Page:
IRVINE : 1868 Structure Was Ranchers’ Meal Area
The city of Irvine may be only 20 years old, but the sprawling Irvine Ranch on which it was built stretches back to the 1800s. Indeed, the Irvine area’s rich history goes back to when it was part of a huge Spanish land grant, and before that when it was home to American Indians. Capturing the area’s past has been difficult because, until recently, the Irvine area was sparsely settled, leaving few remnants to be preserved. What did remain of Irvine’s past often was torn down or discarded during the region’s growth.
Even with those obstacles, the 15-year-old Irvine Historical Society has slowly built a collection of donated historic artifacts, photos and farm equipment, said Anne Davis-Johnson, founder of the museum that houses the items and a member of its operating board.
Many of those artifacts are on display two days a week at the society’s museum, hidden away next to the San Joaquin Golf Course in a building thought to be the oldest standing structure on the Irvine Ranch.
The region’s history unfolds to museum visitors even before they reach the porch of the 1868 Victorian building, which was built as a dining area for sheep ranchers. Outside is a hollow pepper tree planted by the Spanish settlers and thought to be the oldest living tree in Irvine. Near the tree is a fenced-in plot that held one of two adobes that sat on the site until the late 1800s.
Several farm implements that were used on the Irvine Ranch from 40 to 90 years ago also are usually on display outside the museum, but the historical society has loaned most of the equipment to the city for Irvine’s 20th anniversary display in the Civic Center plaza.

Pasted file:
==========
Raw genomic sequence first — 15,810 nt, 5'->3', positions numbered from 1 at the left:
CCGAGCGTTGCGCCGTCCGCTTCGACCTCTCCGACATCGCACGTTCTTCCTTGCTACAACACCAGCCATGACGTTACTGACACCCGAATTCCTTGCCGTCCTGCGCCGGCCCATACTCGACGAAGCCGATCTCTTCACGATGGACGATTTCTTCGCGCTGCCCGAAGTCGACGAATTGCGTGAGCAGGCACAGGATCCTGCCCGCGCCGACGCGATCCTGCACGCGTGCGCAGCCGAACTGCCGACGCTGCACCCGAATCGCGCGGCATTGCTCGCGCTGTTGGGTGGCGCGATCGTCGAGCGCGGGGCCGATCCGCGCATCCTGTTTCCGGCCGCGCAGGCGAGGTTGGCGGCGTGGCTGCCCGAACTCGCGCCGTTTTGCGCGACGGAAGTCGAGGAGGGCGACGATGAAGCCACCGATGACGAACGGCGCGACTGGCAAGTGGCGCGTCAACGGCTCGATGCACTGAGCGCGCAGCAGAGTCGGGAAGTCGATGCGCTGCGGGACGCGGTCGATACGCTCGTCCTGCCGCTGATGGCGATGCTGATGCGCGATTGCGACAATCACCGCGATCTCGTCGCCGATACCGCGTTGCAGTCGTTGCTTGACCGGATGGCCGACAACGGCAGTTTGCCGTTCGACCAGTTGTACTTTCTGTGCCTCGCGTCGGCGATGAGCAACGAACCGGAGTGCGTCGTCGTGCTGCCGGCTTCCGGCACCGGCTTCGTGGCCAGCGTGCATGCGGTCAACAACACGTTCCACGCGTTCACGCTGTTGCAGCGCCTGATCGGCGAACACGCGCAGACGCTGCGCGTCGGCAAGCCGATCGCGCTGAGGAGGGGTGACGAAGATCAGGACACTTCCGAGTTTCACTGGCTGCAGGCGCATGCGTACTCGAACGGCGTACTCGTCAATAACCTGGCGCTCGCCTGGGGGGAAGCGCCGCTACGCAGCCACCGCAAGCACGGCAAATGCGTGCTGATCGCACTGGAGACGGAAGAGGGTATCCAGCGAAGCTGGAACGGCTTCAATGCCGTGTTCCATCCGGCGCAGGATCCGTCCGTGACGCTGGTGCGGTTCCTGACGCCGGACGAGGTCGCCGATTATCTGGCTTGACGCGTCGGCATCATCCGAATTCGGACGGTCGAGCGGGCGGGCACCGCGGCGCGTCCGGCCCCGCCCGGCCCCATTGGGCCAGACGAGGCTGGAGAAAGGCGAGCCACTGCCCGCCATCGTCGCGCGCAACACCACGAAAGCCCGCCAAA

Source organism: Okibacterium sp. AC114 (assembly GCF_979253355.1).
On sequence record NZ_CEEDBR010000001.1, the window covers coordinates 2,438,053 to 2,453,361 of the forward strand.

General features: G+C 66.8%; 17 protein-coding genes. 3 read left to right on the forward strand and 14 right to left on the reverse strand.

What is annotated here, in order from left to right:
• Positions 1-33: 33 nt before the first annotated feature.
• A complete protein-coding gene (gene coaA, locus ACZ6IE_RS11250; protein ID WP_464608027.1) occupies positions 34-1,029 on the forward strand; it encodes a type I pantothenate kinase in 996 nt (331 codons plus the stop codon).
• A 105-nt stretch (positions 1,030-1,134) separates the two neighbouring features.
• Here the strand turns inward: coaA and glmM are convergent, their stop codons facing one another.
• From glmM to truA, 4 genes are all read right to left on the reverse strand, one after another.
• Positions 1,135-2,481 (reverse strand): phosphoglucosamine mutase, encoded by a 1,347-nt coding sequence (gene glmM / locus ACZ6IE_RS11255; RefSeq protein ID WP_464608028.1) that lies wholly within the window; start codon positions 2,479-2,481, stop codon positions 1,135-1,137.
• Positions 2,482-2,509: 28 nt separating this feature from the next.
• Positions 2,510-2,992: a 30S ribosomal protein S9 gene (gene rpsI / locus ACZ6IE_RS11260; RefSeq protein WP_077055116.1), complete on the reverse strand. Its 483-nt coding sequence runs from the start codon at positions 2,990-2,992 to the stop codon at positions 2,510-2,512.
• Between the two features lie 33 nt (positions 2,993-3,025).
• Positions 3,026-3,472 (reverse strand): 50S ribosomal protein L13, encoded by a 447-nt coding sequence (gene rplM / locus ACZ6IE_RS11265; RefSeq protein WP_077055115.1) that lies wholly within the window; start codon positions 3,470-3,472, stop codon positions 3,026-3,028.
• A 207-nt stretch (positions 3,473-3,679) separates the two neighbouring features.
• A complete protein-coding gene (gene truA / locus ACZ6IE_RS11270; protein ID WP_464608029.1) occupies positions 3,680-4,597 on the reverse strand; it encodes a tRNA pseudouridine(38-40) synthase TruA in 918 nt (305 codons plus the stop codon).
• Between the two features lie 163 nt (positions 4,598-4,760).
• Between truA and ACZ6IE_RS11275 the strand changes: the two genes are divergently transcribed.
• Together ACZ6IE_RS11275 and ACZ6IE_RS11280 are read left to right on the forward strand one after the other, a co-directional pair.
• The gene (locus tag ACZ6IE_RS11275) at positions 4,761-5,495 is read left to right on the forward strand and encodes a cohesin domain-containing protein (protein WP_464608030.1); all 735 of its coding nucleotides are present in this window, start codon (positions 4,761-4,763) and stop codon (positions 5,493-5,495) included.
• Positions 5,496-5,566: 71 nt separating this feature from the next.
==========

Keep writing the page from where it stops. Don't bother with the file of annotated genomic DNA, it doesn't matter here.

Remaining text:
The museum is in a home that once was an addition to the Charles E. French ranch home built to feed sheep hands that French managed for James Irvine. The main house was torn down in the 1960s after neglect made it a hazard, Davis-Johnson said. Today, the museum houses small displays dedicated to particular themes of Irvine’s past.
Exhibits include Indian stone artifacts excavated near the museum; photos, maps and narratives of the Bolsa de San Joaquin cattle ranch that began in 1831 when the Mexican government deeded the land to Jose Andre Sepulveda, and Irvine Ranch tools and equipment illustrating the time when the area was mainly used to grow lima beans, raise sheep and cattle, and later grow asparagus and oranges.
A children’s section has replicas of cowboy clothing and equipment that youngsters are free to try on.
Besides the older equipment, the museum houses artifacts of Irvine’s more recent past. When Lion Country Safari closed in 1984, the historical society asked for and received several items from the park. One is a wooden sign showing a drawing of a lion’s head resting atop a pair of imitation elephant tusks arrayed in an X-shape.
“We can’t be shortsighted on what is historic,” Davis-Johnson said. “We can always throw it out. But if we don’t save it, it’s gone forever.”
When the Irvine area was being developed, not many people thought to save historic buildings and other artifacts, she said. The Irvine family mansion no longer exists, and the 1909 Culver family house was razed in 1953 to make room for the Santa Ana freeway. Several other old ranch homes also have been demolished.
The museum is just west of Culver Drive and Sandburg Way at the corner of Sandburg and San Joaquin. Museum hours are 1 to 5 p.m. Tuesdays and Sundays. Group tours can be arranged on other days by calling by the museum.